How can you make life simpler for your family when the inevitable happens and you are no longer there to help? Here are some practical suggestions.
The death of a loved one is undeniably a very difficult time, and Estates vary significantly in respect of both value and complexity. It does not, however, follow that if an estate is low in value it is straightforward.
There are several issues that arise time and time again which can cause additional distress and worry for the deceased’s family and, whilst none of us wish to consider our own mortality, there are certain practical elements of planning for the future that can help to ease the pain for your family when you have died.
1. Insurance - it never fails to amaze me how many people die without valid buildings insurance in place. The difficulty and cost of arranging such policies once a person has died, and therefore typically the property is unoccupied, is astounding. Personal Representatives (PRs) of an estate have a duty to the beneficiaries to ensure that assets are insured. By having up-to-date buildings insurance in place at all times you prevent your PRs from having to deal with this issue immediately on your death and often at cost to them initially as access to your own funds cannot be obtained once the banks are informed of your death. Such policies are generally far more expensive than a typical buildings insurance policy.
2. Funeral payment – many people opt to pre-plan and pre-pay for their funeral which is perfectly fine. If you do not wish to pay and plan your funeral in advance, again that is perfectly fine but ensure that your personal representatives can easily access sufficient funds to pay the invoice in good time. The major banks and building societies are able to release payment from your account to pay a funeral invoice prior to obtaining a Grant of Probate or Letters of Administration. You simply need to ensure there are sufficient funds in such an account to meet such a payment.
3. Inheritance Tax – As with funeral payments, it is important to plan how your PRs can pay potential Inheritance Tax (IHT) liability on death and ensure that funds are easily available. The most stressful estates to deal with are where there is an IHT liability but the investment of the deceased’s assets is such that no money can be released to pay the tax. Without payment of tax, no Grant of Probate or Letters of Administration can be granted and the estate administration grinds to a halt, meaning assets cannot be sold and beneficiaries cannot get paid what is due to them. In such instances, PRs are forced to obtain a loan (often at a high interest rate) to pay tax to get the ball rolling. Careful estate planning can avoid such a necessity.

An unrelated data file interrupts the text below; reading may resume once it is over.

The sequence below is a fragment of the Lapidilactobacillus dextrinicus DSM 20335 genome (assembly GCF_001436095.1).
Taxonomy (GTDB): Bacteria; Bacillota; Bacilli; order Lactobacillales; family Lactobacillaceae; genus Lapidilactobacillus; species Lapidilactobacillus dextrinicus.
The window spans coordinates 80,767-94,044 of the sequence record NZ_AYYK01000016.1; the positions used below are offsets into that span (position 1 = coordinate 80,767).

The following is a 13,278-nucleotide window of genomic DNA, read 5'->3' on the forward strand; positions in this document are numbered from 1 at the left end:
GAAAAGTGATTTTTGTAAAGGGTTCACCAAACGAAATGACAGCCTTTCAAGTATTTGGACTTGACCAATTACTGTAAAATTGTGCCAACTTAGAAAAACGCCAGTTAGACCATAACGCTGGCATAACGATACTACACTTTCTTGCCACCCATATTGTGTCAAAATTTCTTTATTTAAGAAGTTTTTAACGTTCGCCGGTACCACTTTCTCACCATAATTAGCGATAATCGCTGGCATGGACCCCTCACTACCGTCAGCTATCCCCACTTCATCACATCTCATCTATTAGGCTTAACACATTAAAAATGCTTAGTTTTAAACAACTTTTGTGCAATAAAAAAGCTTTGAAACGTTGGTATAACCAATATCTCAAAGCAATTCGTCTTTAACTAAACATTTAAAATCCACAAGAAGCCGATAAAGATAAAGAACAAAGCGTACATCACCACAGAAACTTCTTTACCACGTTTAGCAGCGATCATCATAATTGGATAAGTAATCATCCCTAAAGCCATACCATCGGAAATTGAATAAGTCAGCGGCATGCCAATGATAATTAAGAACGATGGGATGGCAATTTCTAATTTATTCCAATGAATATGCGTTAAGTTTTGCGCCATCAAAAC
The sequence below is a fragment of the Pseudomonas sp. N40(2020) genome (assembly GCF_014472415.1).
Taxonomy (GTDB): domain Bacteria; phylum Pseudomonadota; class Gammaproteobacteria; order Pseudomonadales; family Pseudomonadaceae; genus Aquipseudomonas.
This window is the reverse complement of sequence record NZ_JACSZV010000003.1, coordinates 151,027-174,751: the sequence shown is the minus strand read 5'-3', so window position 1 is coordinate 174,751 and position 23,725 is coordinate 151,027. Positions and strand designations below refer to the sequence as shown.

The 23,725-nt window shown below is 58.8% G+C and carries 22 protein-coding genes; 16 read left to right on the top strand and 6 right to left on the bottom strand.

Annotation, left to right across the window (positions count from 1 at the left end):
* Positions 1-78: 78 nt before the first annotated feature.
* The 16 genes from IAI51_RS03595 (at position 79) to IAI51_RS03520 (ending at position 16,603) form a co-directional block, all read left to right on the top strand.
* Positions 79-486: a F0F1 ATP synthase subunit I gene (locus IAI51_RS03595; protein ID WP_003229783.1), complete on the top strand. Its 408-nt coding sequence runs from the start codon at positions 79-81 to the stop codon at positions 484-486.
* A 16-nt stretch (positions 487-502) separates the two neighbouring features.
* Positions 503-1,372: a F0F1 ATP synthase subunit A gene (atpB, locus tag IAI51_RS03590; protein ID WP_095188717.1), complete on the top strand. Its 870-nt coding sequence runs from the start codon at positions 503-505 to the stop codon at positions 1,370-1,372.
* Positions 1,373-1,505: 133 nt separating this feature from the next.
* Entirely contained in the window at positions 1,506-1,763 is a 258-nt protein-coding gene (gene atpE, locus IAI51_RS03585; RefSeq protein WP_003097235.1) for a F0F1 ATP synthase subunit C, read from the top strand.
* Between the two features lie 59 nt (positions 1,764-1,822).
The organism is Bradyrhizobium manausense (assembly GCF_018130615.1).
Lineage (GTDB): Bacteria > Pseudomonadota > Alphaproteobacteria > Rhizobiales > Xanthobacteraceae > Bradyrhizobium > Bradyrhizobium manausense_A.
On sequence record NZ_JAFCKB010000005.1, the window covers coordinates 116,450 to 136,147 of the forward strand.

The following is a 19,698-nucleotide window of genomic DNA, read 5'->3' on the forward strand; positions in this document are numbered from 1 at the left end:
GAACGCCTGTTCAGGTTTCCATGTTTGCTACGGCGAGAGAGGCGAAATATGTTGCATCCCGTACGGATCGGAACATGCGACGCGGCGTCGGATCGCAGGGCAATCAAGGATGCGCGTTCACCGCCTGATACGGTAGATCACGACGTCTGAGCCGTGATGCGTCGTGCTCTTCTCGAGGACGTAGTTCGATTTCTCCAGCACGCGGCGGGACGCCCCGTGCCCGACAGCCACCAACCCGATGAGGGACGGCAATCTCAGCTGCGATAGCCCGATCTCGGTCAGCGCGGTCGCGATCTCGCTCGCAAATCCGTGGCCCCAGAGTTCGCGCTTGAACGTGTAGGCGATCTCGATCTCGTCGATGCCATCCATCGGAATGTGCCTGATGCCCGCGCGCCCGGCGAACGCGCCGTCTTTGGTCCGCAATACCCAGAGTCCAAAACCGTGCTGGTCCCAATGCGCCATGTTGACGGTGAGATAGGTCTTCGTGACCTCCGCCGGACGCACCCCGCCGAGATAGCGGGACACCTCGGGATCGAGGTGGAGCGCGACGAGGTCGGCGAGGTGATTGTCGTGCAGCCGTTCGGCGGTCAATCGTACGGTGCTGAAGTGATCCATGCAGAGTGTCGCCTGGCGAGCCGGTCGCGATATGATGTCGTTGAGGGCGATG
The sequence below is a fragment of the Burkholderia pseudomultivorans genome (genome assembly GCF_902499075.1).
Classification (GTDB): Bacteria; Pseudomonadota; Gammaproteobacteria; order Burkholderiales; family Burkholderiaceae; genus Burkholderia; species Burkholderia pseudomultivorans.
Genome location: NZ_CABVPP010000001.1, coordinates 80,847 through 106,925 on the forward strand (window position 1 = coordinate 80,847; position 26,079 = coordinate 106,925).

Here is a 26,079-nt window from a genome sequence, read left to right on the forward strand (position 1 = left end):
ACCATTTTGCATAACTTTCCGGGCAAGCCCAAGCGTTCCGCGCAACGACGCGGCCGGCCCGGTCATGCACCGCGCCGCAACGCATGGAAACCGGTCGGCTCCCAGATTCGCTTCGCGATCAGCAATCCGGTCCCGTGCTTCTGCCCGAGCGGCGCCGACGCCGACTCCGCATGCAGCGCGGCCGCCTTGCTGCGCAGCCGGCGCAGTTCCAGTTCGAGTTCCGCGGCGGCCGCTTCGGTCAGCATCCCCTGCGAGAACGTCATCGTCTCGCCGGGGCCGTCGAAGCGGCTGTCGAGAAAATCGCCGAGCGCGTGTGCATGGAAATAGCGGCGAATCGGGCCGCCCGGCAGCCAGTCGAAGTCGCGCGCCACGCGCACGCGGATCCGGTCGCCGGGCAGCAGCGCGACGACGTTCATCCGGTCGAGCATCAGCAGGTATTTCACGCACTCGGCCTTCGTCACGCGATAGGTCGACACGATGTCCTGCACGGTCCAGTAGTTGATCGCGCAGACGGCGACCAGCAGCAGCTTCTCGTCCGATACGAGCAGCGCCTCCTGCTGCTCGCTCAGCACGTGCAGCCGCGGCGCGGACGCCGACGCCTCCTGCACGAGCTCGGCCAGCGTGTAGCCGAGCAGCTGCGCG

4. Lifetime gifting – people often gift substantial amounts to their loved ones without keeping details of when such gifts were made. This leads to problems when the person has died, as any gifts made within the last seven years have to be reported to HMRC. Simple notes of lifetime gifts made can be kept with your will, making your PRs’ reporting duties to HMRC far easier and quicker.
5. Organisation of assets – again, estates are often complicated when PRs are unaware of where assets are held and have no details of shareholdings, banks, pension holders, life insurance policies and other investments. Simple lists of assets (not necessarily with valuations) held with your wills can provide invaluable assistance to your PRs and help to avoid delay in the administration of your estate.
Author: Elaine Lightfoot
DISCLAIMER: This article should not be regarded as constituting legal advice in relation to particular circumstances. This article is merely a general comment on the relevant topic. If specific advice is required in connection with any of the matters covered in this article, please speak to McCormicks Solicitors directly.
Published on 24th March 2015
(Last updated 28th March 2018)